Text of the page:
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 Cyprus Culture & Tradition

January

New Year's Day
1st January
Celebrations start on New Year's Eve with the baking of the traditional cake (Vasilopitta) in which a coin is hidden. The cake is cut by the head of the family on New Year's Day, in the presence of all family members. One slice of the cake is always cut for Jesus Christ, one for the house and one for absent family members. The person who finds the coin is considered to be the luckiest member of the family for that year.
On New Year's Eve, children dressed as Father Christmas wander through the streets singing the song of Kalanda. In the evening, at the villages, families gather round the fire (phoucou) and play a game with olive leaves (Agie Vasili Vasilia). The game is said to foretell the future and is especially popular with young singles, who want to find out if their beloved will return their love. In Cyprus, it is at New Year, rather than at Christmas, that most people give and receive presents. New Year's Day coincides with the day of Agios Vasilis (St. Basil). So it is on New Year's Eve that Ayios Vasilis is believed to visit each house, blessing the people, their belongings, animals and cross and bringing presents to the children.
According to popular belief, whatever a person does on New Year's Day, he will continue to do every day, throughout the year.
Reveillons and special festivities are organised in all leading hotels, night-clubs and people's homes on these days.

Epiphany (Phota)
6 January
Epiphany is one of the most important Greek Orthodox religious celebrations of the year. It is the only occasion during which the Sanctity of the Holy Trinity, (Father, Son and Holy Spirit) appear together. It is also known as the Feast of the Light (Phota), because on this day Christ was baptised in the River Jordan symbolising the spiritual rebirth of man.
On the eve of Epiphany, known as kalanda, people gather in church for the blessing of the waters, which are supposed to have held evil spirits for the past twelve days. After Mass, the priest visits all houses to cleanse them from the demons, or evil spirits, known as kalikandjiari.
According to Cypriot tradition, these demons appear on Christmas Day, and for the next 12 days play evil tricks on people. On the eve of their departure, housewives throw pancakes and sausages on their roofs, where the demons are believed to dwell, in order to please them, so that they will leave contented without causing any trouble.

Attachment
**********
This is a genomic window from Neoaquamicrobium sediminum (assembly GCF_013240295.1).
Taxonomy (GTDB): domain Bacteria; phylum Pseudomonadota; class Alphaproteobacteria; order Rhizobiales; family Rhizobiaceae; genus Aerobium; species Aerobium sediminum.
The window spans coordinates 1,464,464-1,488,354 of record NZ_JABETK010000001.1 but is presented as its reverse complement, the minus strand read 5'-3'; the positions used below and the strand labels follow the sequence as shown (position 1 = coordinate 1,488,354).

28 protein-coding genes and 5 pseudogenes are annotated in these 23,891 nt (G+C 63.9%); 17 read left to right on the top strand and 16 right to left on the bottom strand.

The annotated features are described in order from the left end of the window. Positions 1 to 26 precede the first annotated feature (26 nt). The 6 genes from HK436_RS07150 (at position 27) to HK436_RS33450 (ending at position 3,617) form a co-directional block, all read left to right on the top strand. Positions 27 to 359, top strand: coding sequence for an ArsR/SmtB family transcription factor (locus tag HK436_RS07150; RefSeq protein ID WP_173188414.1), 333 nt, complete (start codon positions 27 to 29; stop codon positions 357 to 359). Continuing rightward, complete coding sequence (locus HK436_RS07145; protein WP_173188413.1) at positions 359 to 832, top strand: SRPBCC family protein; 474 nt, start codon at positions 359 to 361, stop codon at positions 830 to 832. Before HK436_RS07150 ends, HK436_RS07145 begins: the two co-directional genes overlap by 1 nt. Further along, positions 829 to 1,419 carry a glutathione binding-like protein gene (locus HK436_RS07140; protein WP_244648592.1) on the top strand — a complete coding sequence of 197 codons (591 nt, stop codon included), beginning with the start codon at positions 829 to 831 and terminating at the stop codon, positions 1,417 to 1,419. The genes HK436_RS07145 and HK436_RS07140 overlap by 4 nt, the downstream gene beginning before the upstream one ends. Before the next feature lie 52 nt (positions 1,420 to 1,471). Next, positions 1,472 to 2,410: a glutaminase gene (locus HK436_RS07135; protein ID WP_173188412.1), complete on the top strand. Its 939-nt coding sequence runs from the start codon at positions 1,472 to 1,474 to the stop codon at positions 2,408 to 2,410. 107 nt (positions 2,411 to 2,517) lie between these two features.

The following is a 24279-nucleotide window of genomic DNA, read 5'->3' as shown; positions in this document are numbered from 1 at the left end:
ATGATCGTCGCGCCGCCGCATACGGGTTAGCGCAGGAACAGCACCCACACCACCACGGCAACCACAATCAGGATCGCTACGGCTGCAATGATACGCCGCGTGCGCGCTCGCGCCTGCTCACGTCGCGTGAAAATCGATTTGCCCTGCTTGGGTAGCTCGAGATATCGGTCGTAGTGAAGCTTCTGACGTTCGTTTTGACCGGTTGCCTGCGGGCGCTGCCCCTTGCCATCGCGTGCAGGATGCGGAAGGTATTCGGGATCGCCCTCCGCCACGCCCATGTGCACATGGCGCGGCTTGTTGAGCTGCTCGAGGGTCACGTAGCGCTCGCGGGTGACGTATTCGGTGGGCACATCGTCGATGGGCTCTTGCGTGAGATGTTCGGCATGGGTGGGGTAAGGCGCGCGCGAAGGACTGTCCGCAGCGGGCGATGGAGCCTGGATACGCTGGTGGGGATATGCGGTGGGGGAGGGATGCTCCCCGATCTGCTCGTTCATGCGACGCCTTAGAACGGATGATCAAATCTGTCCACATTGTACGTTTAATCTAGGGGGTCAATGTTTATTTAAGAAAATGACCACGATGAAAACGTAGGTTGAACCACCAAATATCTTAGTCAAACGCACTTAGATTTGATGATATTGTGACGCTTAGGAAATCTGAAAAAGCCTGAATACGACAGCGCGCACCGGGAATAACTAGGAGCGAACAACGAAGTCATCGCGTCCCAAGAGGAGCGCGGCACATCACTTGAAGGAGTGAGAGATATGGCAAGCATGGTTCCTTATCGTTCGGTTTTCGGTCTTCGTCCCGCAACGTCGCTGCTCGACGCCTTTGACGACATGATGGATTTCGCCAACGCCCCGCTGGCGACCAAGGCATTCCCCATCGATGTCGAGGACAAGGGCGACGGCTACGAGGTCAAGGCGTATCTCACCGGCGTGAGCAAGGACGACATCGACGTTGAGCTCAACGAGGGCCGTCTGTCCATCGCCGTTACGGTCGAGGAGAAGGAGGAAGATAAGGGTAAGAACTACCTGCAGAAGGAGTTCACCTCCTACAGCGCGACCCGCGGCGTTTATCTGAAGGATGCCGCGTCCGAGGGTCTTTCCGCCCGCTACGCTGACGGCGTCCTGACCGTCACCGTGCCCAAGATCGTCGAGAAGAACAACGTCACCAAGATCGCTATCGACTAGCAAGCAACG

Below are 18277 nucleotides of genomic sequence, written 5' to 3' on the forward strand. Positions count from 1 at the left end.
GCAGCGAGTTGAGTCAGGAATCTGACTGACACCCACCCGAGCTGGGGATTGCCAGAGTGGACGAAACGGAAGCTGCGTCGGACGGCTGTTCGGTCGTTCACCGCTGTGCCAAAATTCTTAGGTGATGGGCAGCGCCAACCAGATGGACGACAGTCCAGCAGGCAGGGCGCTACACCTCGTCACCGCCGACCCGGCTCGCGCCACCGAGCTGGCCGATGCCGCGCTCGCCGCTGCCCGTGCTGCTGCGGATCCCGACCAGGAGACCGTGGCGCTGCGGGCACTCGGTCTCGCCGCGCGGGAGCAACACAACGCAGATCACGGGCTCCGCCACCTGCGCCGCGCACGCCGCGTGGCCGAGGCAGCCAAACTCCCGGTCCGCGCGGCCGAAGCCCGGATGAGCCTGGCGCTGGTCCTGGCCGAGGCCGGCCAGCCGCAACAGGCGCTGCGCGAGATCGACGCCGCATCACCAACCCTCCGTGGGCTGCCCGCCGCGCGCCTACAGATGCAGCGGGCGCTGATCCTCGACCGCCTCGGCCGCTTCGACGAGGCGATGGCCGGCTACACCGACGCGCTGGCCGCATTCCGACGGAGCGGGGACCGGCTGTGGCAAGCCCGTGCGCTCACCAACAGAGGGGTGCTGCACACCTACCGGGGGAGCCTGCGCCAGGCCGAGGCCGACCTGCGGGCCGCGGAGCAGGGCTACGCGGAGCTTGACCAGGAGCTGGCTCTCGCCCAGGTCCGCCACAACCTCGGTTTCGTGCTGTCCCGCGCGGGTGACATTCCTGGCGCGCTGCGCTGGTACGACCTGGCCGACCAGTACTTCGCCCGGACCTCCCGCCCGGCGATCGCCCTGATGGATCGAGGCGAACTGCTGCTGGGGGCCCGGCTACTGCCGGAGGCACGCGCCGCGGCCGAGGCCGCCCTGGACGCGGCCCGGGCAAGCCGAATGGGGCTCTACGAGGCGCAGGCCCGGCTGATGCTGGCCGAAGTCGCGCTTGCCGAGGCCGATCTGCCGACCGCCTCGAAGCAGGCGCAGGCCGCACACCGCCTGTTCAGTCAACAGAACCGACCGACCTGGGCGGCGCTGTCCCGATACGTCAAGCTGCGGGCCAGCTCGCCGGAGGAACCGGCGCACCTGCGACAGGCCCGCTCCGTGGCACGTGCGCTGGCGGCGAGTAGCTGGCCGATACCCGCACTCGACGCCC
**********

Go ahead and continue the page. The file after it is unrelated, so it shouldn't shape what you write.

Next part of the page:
On Epiphany Day, a special celebration takes place at all seaside towns. After the Epiphany Mass the Archbishop, or one of the Bishops, leads a procession down to the sea, where a ceremonial baptism is performed. During the ceremony the leading priest throws the holy cross into the sea. Young men dive into the water to retrieve the cross, and return it to the priest. Doves are released and at the same time, boats sound their horns.


February

Carnival (Apokreo)
Carnival is a two-week period of fun and good eating, before the fifty days of Easter. The first week is called the Meat Week (Kreatini), as it is the last week for eating meat before Easter. The second week is known as the cheese week (Tyrini), when cheese and other dairy products may be consumed. Carnival festivities begin on the Thursday of the Meat Week, and the day is known as Tsiknopefti, gaining its name from the unmistakable aromas of the meat cooking. The last Sunday of the Cheese Week is the highlight of the Carnival. Parties are held and people gather to feast, sing satirical songs and play games. Many wear masks and fancy dresses.
Carnival parades and fancy-dress balls are very popular and take place in most towns. However, Limassol is the most famous town for the Carnival Festivities, and this is where most parties and balls take place.
Limassol marks the beginning of its Carnival with the arrival of King Carnival. From that day until the end of the Carnival, fancy dress balls are held every night in many hotels and night-clubs. On the first Sunday of the Carnival, a huge fancy dress children's parade takes place at Tsirion Athletic Stadium in Limassol. Celebrations end with the Grand Carnival parade through the main streets of Limassol on Sunday .


March

Green Monday
Although this is the first day of Lent, Green Monday is a day of gaiety, laughter funny disguises and vegetarian picnics in the countryside. The happy mood of the carnival is still in the air. In some villages people still wander around in fancy dresses. Green Monday is followed by a fifty day fasting period, during which Christians prepare themselves to receive the Redeemer, shunning meat and dairy products and living on a vegetarian diet.

Greek National Day

25 March
Greek National Day is celebrated all over Cyprus in 25 March with parades by students, scouts and other organisations in the morning. Events such as Greek dancing and athletic meetings are usually performed in the afternoon.


April